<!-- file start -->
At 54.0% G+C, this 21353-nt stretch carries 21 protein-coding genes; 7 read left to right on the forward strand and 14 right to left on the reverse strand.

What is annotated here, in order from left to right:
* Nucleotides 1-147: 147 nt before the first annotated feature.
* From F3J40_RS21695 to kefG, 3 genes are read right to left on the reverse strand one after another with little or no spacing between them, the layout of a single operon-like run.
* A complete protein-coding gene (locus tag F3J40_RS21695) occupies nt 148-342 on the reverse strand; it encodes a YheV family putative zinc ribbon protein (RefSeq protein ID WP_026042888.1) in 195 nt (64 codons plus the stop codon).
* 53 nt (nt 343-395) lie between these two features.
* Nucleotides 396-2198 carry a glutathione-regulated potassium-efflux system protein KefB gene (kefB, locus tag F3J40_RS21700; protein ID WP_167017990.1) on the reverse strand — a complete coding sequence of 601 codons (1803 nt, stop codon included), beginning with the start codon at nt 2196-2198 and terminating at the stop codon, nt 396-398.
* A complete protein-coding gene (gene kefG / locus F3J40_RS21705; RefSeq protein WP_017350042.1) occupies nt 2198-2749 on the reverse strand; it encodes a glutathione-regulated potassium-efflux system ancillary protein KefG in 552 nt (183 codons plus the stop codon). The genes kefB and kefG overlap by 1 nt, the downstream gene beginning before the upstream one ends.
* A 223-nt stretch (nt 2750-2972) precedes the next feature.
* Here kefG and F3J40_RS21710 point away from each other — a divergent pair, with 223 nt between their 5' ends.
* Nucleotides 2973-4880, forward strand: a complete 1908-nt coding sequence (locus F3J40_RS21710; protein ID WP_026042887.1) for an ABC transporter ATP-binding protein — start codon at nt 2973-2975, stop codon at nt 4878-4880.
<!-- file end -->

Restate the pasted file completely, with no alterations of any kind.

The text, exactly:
At 54.0% G+C, this 21353-nt stretch carries 21 protein-coding genes; 7 read left to right on the forward strand and 14 right to left on the reverse strand.

What is annotated here, in order from left to right:
* Nucleotides 1-147: 147 nt before the first annotated feature.
* From F3J40_RS21695 to kefG, 3 genes are read right to left on the reverse strand one after another with little or no spacing between them, the layout of a single operon-like run.
* A complete protein-coding gene (locus tag F3J40_RS21695) occupies nt 148-342 on the reverse strand; it encodes a YheV family putative zinc ribbon protein (RefSeq protein ID WP_026042888.1) in 195 nt (64 codons plus the stop codon).
* 53 nt (nt 343-395) lie between these two features.
* Nucleotides 396-2198 carry a glutathione-regulated potassium-efflux system protein KefB gene (kefB, locus tag F3J40_RS21700; protein ID WP_167017990.1) on the reverse strand — a complete coding sequence of 601 codons (1803 nt, stop codon included), beginning with the start codon at nt 2196-2198 and terminating at the stop codon, nt 396-398.
* A complete protein-coding gene (gene kefG / locus F3J40_RS21705; RefSeq protein WP_017350042.1) occupies nt 2198-2749 on the reverse strand; it encodes a glutathione-regulated potassium-efflux system ancillary protein KefG in 552 nt (183 codons plus the stop codon). The genes kefB and kefG overlap by 1 nt, the downstream gene beginning before the upstream one ends.
* A 223-nt stretch (nt 2750-2972) precedes the next feature.
* Here kefG and F3J40_RS21710 point away from each other — a divergent pair, with 223 nt between their 5' ends.
* Nucleotides 2973-4880, forward strand: a complete 1908-nt coding sequence (locus F3J40_RS21710; protein ID WP_026042887.1) for an ABC transporter ATP-binding protein — start codon at nt 2973-2975, stop codon at nt 4878-4880.